"In his excellent new book, Richard J. Samuels, one of our preeminent analysts of Japanese politics, brings his skills to bear on the security debates in Japan and helps us understand the policy options it has in a turbulent new era."—Kenneth B. Pyle, author of Japan Rising: The Resurgence of Japanese Power and Purpose

"Feeling threatened by China and North Korea, and worried about America's reliability, Japan is beginning to act like a normal great power. Where this leads is not clear. Fortunately Richard J. Samuels has come to our rescue with this outstanding book, which clearly describes Tokyo's options and their likely consequences for East Asia and the United States."—John J. Mearsheimer, R. Wendell Harrison Distinguished Service Professor of Political Science, University of Chicago

"In Securing Japan, Richard J. Samuels links Japan's current strategic thinking and policy to its past history, dissects the domestic strategic debate, and explores the various factors that will shape Japan's new strategic consensus. This book will be of keen interest to non-Japan or non-Asia specialists in the international relations and international security fields."—Mike M. Mochizuki, The George Washington University

From the Back Cover

"In Securing Japan, Richard J. Samuels links Japan's current strategic thinking and policy to its past history, dissects the domestic strategic debate, and explores the various factors that will shape Japan's new strategic consensus. This book will be of keen interest to non-Japan or non-Asia specialists in the international relations and international security fields."--Mike M. Mochizuki, The George Washington University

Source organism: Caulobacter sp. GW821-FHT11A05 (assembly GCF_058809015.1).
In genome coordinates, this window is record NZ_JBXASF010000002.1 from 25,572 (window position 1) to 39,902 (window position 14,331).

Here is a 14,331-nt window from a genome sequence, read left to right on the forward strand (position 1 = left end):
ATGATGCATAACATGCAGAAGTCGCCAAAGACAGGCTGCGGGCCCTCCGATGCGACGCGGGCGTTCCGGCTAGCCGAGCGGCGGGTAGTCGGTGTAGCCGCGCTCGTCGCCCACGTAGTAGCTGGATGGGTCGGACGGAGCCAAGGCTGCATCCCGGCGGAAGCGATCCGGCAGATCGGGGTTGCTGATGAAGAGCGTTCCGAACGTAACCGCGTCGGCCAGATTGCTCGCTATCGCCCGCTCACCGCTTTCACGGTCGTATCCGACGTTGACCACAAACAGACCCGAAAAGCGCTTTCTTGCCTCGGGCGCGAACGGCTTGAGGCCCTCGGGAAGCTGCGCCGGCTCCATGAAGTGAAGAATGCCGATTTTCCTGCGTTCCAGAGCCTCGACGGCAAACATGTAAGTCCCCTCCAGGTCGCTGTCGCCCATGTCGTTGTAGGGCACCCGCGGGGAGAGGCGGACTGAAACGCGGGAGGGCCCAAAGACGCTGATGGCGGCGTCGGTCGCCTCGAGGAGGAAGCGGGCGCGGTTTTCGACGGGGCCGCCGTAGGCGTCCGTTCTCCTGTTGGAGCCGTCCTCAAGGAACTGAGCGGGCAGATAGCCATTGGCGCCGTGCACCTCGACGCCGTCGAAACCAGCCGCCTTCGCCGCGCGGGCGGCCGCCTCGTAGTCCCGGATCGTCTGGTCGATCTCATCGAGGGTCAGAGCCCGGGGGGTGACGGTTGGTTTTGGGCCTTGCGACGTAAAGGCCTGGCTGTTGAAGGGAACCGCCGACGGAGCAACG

"Feeling threatened by China and North Korea, and worried about Americaís reliability, Japan is beginning to act like a normal great power. Where this leads is not clear. Fortunately Richard Samuels has come to our rescue with this outstanding book, which clearly describes Tokyo's options and their likely consequences for East Asia and the United States."--John J. Mearsheimer, R. Wendell Harrison Distinguished Service Professor of Political Science, University of Chicago


More About the Author